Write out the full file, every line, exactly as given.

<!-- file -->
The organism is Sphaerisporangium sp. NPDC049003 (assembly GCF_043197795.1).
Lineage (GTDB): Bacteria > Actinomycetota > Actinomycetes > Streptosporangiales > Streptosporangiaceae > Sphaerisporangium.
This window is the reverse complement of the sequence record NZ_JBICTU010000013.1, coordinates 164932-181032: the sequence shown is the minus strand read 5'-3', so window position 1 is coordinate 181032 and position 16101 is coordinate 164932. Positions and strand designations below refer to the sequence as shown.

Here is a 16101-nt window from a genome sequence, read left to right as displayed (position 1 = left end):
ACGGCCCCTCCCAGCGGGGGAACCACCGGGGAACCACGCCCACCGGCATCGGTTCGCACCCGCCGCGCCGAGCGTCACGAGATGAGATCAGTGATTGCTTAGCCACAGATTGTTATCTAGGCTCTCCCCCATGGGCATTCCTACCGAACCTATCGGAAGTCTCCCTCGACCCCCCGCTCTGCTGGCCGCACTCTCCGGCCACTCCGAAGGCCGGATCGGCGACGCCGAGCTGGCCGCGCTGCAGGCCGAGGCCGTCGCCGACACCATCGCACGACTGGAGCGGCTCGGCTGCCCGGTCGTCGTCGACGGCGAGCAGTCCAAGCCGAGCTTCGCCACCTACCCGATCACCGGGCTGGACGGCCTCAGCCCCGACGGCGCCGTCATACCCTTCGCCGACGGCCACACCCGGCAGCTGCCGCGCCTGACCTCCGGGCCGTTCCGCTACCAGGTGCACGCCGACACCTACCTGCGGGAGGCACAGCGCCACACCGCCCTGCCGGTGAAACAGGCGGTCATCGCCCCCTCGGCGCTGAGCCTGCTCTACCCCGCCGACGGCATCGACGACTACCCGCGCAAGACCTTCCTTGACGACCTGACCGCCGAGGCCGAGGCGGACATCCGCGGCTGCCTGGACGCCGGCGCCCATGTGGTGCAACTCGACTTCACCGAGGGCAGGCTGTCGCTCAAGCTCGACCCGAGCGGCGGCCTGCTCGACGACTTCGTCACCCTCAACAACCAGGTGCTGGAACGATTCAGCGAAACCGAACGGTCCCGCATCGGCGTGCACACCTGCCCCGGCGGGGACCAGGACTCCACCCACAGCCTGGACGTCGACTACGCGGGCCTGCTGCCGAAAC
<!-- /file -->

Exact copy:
The organism is Sphaerisporangium sp. NPDC049003 (assembly GCF_043197795.1).
Lineage (GTDB): Bacteria > Actinomycetota > Actinomycetes > Streptosporangiales > Streptosporangiaceae > Sphaerisporangium.
This window is the reverse complement of the sequence record NZ_JBICTU010000013.1, coordinates 164932-181032: the sequence shown is the minus strand read 5'-3', so window position 1 is coordinate 181032 and position 16101 is coordinate 164932. Positions and strand designations below refer to the sequence as shown.

Here is a 16101-nt window from a genome sequence, read left to right as displayed (position 1 = left end):
ACGGCCCCTCCCAGCGGGGGAACCACCGGGGAACCACGCCCACCGGCATCGGTTCGCACCCGCCGCGCCGAGCGTCACGAGATGAGATCAGTGATTGCTTAGCCACAGATTGTTATCTAGGCTCTCCCCCATGGGCATTCCTACCGAACCTATCGGAAGTCTCCCTCGACCCCCCGCTCTGCTGGCCGCACTCTCCGGCCACTCCGAAGGCCGGATCGGCGACGCCGAGCTGGCCGCGCTGCAGGCCGAGGCCGTCGCCGACACCATCGCACGACTGGAGCGGCTCGGCTGCCCGGTCGTCGTCGACGGCGAGCAGTCCAAGCCGAGCTTCGCCACCTACCCGATCACCGGGCTGGACGGCCTCAGCCCCGACGGCGCCGTCATACCCTTCGCCGACGGCCACACCCGGCAGCTGCCGCGCCTGACCTCCGGGCCGTTCCGCTACCAGGTGCACGCCGACACCTACCTGCGGGAGGCACAGCGCCACACCGCCCTGCCGGTGAAACAGGCGGTCATCGCCCCCTCGGCGCTGAGCCTGCTCTACCCCGCCGACGGCATCGACGACTACCCGCGCAAGACCTTCCTTGACGACCTGACCGCCGAGGCCGAGGCGGACATCCGCGGCTGCCTGGACGCCGGCGCCCATGTGGTGCAACTCGACTTCACCGAGGGCAGGCTGTCGCTCAAGCTCGACCCGAGCGGCGGCCTGCTCGACGACTTCGTCACCCTCAACAACCAGGTGCTGGAACGATTCAGCGAAACCGAACGGTCCCGCATCGGCGTGCACACCTGCCCCGGCGGGGACCAGGACTCCACCCACAGCCTGGACGTCGACTACGCGGGCCTGCTGCCGAAAC